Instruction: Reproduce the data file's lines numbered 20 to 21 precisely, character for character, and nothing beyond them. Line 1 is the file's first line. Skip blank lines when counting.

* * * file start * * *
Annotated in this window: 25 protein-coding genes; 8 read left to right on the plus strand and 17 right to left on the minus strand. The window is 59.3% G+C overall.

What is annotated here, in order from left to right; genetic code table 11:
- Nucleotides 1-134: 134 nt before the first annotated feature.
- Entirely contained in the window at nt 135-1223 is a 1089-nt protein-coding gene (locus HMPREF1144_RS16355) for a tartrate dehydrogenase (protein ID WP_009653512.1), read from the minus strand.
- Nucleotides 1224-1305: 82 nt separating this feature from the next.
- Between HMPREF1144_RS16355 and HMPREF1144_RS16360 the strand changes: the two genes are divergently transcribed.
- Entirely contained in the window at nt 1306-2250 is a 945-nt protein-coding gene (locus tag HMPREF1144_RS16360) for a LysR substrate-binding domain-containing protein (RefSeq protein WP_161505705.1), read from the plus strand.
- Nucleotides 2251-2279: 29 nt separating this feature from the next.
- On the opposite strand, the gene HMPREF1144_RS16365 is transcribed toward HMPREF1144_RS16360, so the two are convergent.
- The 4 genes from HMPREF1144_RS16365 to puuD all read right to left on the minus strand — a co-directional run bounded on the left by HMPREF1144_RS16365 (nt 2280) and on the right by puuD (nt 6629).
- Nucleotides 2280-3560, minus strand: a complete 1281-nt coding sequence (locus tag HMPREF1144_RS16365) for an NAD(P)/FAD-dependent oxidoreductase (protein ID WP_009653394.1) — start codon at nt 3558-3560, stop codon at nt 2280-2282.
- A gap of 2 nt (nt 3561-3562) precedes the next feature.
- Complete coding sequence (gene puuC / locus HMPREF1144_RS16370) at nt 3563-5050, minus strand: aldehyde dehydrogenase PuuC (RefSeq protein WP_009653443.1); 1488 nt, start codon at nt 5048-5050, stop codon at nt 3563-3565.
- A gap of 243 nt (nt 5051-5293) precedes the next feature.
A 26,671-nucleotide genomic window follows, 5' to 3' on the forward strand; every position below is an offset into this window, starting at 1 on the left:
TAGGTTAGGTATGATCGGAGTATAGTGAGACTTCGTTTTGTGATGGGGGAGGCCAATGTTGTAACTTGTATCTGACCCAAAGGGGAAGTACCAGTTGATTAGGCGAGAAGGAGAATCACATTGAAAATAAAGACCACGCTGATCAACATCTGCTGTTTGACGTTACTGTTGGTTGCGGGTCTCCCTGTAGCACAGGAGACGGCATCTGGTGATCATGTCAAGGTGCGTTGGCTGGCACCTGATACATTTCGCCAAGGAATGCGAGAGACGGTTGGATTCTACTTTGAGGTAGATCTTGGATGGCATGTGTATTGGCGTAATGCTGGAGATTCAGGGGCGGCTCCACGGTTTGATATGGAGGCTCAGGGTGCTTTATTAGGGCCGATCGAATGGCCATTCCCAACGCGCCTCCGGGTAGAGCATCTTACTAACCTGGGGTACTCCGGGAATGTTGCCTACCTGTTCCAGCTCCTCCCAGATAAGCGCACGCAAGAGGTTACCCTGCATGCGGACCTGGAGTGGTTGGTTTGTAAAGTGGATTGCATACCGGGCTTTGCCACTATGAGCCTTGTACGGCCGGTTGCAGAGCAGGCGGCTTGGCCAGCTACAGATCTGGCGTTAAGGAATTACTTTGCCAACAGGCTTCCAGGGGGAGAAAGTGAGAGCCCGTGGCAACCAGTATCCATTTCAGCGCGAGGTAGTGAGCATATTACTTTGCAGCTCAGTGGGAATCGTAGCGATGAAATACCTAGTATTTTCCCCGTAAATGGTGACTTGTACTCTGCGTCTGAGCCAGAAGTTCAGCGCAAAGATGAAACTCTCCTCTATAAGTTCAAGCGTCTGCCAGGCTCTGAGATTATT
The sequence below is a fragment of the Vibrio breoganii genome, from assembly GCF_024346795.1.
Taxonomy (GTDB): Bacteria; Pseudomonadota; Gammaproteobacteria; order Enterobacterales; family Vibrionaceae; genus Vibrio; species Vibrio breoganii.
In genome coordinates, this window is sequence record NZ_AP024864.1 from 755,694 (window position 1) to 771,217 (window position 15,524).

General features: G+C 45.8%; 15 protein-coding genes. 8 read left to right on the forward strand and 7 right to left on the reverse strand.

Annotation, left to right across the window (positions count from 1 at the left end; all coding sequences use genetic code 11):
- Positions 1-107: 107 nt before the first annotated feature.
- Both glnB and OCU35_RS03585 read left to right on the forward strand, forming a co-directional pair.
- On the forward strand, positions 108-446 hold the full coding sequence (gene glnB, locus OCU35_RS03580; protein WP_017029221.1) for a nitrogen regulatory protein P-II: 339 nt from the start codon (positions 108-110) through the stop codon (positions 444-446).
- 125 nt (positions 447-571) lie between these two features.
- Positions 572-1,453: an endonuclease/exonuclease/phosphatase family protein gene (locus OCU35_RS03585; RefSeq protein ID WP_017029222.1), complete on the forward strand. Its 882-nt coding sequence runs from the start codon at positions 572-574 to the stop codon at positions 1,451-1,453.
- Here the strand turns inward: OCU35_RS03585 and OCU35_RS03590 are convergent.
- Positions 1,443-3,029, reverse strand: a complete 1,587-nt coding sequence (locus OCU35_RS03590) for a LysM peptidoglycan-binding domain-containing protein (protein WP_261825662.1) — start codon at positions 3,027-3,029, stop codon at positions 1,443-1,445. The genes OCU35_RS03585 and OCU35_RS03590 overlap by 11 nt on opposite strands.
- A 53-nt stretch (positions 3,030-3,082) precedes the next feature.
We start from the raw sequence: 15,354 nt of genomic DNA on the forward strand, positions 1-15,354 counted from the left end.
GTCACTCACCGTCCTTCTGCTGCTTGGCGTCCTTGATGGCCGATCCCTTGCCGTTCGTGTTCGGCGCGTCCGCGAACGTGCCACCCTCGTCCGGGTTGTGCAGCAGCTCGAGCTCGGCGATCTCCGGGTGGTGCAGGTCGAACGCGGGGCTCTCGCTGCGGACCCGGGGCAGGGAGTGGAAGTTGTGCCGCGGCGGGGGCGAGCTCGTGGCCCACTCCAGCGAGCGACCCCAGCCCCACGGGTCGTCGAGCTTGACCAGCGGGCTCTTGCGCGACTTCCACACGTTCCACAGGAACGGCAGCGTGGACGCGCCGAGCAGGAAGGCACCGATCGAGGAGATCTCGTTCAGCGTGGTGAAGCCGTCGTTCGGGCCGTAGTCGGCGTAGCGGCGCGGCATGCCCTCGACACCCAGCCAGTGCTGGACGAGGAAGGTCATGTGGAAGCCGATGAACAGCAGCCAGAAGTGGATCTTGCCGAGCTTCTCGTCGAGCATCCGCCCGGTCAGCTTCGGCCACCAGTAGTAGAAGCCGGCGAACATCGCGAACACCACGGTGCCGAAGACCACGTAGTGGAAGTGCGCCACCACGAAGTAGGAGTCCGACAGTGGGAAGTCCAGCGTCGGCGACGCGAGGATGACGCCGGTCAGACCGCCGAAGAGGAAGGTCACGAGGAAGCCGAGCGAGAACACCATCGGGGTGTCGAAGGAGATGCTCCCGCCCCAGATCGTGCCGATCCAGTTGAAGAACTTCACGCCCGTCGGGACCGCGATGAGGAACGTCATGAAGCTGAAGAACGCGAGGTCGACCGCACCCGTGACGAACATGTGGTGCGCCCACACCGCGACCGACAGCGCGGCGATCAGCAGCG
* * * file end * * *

General features: G+C 45.8%; 15 protein-coding genes. 8 read left to right on the forward strand and 7 right to left on the reverse strand.

Annotation, left to right across the window (positions count from 1 at the left end; all coding sequences use genetic code 11):